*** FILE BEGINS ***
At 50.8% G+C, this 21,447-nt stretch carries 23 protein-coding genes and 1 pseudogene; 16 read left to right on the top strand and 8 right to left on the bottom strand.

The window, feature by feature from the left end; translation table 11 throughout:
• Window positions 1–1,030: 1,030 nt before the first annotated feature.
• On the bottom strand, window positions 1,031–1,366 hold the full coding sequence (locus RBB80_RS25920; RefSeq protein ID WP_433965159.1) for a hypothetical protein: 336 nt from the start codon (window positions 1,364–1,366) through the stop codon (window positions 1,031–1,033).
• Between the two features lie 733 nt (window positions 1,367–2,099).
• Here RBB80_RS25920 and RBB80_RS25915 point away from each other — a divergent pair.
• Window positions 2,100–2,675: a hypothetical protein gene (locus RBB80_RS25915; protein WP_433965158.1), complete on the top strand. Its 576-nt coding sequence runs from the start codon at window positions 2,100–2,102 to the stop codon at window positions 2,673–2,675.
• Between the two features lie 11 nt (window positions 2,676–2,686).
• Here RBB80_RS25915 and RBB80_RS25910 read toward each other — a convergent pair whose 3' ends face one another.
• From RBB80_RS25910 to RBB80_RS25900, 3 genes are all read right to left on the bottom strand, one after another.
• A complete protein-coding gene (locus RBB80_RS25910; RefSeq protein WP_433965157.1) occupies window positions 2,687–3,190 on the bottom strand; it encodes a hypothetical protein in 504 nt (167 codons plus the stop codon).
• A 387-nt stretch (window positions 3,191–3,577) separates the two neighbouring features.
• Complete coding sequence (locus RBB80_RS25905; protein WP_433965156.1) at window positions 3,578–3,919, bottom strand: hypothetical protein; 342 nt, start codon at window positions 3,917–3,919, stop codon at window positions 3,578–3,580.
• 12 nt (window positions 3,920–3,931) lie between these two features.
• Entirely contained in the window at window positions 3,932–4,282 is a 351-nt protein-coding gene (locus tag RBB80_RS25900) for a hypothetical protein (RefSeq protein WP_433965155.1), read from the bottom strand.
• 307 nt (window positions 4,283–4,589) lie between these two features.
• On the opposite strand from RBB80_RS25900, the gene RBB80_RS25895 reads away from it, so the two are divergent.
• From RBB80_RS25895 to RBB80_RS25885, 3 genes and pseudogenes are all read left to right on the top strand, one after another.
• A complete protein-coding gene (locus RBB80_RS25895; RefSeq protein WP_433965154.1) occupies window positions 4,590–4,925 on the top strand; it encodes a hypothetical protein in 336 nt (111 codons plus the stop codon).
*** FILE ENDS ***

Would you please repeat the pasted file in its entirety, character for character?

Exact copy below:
At 50.8% G+C, this 21,447-nt stretch carries 23 protein-coding genes and 1 pseudogene; 16 read left to right on the top strand and 8 right to left on the bottom strand.

The window, feature by feature from the left end; translation table 11 throughout:
• Window positions 1–1,030: 1,030 nt before the first annotated feature.
• On the bottom strand, window positions 1,031–1,366 hold the full coding sequence (locus RBB80_RS25920; RefSeq protein ID WP_433965159.1) for a hypothetical protein: 336 nt from the start codon (window positions 1,364–1,366) through the stop codon (window positions 1,031–1,033).
• Between the two features lie 733 nt (window positions 1,367–2,099).
• Here RBB80_RS25920 and RBB80_RS25915 point away from each other — a divergent pair.
• Window positions 2,100–2,675: a hypothetical protein gene (locus RBB80_RS25915; protein WP_433965158.1), complete on the top strand. Its 576-nt coding sequence runs from the start codon at window positions 2,100–2,102 to the stop codon at window positions 2,673–2,675.
• Between the two features lie 11 nt (window positions 2,676–2,686).
• Here RBB80_RS25915 and RBB80_RS25910 read toward each other — a convergent pair whose 3' ends face one another.
• From RBB80_RS25910 to RBB80_RS25900, 3 genes are all read right to left on the bottom strand, one after another.
• A complete protein-coding gene (locus RBB80_RS25910; RefSeq protein WP_433965157.1) occupies window positions 2,687–3,190 on the bottom strand; it encodes a hypothetical protein in 504 nt (167 codons plus the stop codon).
• A 387-nt stretch (window positions 3,191–3,577) separates the two neighbouring features.
• Complete coding sequence (locus RBB80_RS25905; protein WP_433965156.1) at window positions 3,578–3,919, bottom strand: hypothetical protein; 342 nt, start codon at window positions 3,917–3,919, stop codon at window positions 3,578–3,580.
• 12 nt (window positions 3,920–3,931) lie between these two features.
• Entirely contained in the window at window positions 3,932–4,282 is a 351-nt protein-coding gene (locus tag RBB80_RS25900) for a hypothetical protein (RefSeq protein WP_433965155.1), read from the bottom strand.
• 307 nt (window positions 4,283–4,589) lie between these two features.
• On the opposite strand from RBB80_RS25900, the gene RBB80_RS25895 reads away from it, so the two are divergent.
• From RBB80_RS25895 to RBB80_RS25885, 3 genes and pseudogenes are all read left to right on the top strand, one after another.
• A complete protein-coding gene (locus RBB80_RS25895; RefSeq protein WP_433965154.1) occupies window positions 4,590–4,925 on the top strand; it encodes a hypothetical protein in 336 nt (111 codons plus the stop codon).